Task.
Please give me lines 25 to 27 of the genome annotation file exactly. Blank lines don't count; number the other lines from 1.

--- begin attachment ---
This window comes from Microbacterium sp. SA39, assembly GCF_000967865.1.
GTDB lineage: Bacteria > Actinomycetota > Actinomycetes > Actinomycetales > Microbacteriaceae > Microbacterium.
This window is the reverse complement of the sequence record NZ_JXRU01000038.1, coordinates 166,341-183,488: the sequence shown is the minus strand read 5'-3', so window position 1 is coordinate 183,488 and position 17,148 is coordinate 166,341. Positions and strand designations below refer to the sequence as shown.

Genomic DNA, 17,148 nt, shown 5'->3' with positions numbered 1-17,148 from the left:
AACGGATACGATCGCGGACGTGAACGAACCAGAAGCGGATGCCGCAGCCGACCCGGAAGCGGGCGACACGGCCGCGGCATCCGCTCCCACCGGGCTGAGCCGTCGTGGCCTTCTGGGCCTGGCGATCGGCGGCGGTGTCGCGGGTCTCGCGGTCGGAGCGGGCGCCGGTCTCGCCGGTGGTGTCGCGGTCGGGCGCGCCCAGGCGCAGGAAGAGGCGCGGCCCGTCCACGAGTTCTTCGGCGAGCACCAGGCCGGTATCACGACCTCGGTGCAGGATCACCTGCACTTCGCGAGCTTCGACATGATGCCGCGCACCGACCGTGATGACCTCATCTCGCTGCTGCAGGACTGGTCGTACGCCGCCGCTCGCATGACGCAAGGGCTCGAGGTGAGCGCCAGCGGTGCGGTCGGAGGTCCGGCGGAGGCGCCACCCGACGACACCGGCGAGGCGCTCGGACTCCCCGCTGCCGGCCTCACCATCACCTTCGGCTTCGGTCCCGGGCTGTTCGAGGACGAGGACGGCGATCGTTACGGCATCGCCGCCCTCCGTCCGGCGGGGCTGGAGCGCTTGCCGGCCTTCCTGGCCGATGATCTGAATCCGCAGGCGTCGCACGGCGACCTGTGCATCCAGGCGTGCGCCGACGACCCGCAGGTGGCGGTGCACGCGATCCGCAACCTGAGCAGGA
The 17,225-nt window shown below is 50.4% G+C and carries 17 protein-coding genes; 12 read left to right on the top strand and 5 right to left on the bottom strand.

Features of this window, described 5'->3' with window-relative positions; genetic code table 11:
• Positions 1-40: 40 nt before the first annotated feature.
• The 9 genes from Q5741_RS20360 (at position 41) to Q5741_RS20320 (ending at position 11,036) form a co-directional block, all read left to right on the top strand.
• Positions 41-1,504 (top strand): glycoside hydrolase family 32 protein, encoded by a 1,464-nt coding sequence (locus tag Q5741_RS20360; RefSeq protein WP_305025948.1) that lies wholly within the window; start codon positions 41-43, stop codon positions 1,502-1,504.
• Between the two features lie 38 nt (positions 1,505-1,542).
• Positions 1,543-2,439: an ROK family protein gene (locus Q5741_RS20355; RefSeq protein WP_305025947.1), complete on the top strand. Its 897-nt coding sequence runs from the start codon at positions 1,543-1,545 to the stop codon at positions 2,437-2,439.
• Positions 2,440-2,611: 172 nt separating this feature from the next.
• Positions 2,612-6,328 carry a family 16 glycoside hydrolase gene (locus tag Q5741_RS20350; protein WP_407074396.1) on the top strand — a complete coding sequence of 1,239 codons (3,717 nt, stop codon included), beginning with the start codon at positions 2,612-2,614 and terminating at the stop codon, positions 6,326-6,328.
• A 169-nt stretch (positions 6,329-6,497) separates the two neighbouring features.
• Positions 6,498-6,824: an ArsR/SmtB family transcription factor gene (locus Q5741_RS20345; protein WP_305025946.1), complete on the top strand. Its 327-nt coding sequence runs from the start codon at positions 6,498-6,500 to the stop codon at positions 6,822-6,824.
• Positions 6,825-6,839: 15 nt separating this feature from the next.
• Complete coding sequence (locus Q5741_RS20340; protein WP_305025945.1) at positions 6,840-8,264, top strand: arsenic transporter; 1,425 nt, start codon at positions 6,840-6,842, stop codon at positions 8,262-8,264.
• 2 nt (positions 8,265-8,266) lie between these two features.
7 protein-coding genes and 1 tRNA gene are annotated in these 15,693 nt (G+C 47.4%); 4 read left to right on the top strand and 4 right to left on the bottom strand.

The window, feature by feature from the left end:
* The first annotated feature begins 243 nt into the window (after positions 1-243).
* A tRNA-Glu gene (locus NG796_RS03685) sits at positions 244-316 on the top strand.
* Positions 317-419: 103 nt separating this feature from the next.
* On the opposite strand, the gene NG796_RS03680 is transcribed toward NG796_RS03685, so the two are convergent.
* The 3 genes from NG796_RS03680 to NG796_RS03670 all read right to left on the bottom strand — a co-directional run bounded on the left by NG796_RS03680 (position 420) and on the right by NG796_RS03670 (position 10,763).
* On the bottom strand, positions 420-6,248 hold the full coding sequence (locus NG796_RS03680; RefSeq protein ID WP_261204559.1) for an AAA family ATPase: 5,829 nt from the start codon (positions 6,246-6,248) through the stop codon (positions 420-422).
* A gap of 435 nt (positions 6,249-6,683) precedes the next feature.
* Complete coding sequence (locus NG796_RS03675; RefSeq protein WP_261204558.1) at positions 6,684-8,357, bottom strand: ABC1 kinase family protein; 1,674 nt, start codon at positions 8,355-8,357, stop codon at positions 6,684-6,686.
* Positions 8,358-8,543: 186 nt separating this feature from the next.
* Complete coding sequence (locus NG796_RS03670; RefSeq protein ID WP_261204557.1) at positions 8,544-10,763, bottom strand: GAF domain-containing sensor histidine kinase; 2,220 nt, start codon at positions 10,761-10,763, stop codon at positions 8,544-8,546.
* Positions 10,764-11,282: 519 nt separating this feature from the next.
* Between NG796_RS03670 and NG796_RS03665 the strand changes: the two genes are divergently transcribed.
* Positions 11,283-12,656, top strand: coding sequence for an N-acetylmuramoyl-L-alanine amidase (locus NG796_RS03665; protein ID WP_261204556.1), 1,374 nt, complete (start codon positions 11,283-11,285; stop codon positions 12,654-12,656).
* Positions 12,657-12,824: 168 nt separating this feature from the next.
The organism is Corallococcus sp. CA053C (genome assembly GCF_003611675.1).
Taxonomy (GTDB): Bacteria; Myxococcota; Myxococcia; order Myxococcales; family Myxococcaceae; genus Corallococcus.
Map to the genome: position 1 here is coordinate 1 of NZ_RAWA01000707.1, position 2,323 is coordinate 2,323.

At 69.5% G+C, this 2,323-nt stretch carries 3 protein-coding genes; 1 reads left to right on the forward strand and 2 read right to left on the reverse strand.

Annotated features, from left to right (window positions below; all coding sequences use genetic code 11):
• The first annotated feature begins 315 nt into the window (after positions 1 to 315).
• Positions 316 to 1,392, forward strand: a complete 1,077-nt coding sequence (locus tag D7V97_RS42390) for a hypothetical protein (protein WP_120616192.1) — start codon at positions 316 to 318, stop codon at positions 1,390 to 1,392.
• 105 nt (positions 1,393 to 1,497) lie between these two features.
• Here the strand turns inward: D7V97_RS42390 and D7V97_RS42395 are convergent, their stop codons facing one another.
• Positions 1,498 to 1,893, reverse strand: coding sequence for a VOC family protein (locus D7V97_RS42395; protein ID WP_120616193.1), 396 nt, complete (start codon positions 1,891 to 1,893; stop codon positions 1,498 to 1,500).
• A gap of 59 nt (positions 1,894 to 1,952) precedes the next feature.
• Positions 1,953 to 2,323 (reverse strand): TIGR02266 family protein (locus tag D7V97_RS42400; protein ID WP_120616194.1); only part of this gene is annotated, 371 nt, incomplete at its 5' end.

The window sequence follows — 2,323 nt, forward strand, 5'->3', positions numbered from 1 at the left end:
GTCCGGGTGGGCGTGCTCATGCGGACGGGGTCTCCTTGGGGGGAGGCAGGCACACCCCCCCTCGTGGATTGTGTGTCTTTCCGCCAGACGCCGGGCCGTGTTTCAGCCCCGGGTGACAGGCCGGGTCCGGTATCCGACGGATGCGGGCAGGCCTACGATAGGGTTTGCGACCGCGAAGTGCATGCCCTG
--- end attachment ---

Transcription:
* On the opposite strand, the gene NG796_RS03680 is transcribed toward NG796_RS03685, so the two are convergent.
* The 3 genes from NG796_RS03680 to NG796_RS03670 all read right to left on the bottom strand — a co-directional run bounded on the left by NG796_RS03680 (position 420) and on the right by NG796_RS03670 (position 10,763).
* On the bottom strand, positions 420-6,248 hold the full coding sequence (locus NG796_RS03680; RefSeq protein ID WP_261204559.1) for an AAA family ATPase: 5,829 nt from the start codon (positions 6,246-6,248) through the stop codon (positions 420-422).